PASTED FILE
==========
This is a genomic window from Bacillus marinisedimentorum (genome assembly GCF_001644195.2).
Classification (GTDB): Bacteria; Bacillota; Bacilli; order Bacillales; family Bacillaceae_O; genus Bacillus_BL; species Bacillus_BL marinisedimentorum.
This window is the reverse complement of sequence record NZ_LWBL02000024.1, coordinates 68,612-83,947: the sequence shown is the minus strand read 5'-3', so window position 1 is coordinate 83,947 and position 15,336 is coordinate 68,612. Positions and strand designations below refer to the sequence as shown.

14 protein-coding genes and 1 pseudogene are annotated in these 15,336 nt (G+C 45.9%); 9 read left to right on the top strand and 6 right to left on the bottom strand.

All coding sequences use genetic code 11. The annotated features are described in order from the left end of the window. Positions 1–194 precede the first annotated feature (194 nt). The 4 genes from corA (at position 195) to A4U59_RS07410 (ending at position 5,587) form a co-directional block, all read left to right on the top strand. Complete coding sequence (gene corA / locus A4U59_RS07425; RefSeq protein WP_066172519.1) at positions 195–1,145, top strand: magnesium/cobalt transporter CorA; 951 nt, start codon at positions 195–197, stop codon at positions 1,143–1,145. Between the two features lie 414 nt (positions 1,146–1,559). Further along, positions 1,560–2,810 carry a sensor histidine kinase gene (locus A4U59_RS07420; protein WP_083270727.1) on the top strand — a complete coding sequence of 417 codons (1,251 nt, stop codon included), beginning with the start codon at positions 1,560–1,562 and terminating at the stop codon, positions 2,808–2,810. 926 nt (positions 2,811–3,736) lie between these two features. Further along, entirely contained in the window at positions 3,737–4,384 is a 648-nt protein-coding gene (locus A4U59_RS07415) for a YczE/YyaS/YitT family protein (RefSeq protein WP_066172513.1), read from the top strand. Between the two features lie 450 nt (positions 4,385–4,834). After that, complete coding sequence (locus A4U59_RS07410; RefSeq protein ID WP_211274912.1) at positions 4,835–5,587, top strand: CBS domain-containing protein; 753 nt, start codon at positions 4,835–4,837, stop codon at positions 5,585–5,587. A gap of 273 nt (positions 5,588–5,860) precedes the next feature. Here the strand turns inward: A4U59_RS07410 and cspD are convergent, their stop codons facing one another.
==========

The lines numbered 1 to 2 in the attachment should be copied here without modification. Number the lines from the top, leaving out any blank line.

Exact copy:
This is a genomic window from Bacillus marinisedimentorum (genome assembly GCF_001644195.2).
Classification (GTDB): Bacteria; Bacillota; Bacilli; order Bacillales; family Bacillaceae_O; genus Bacillus_BL; species Bacillus_BL marinisedimentorum.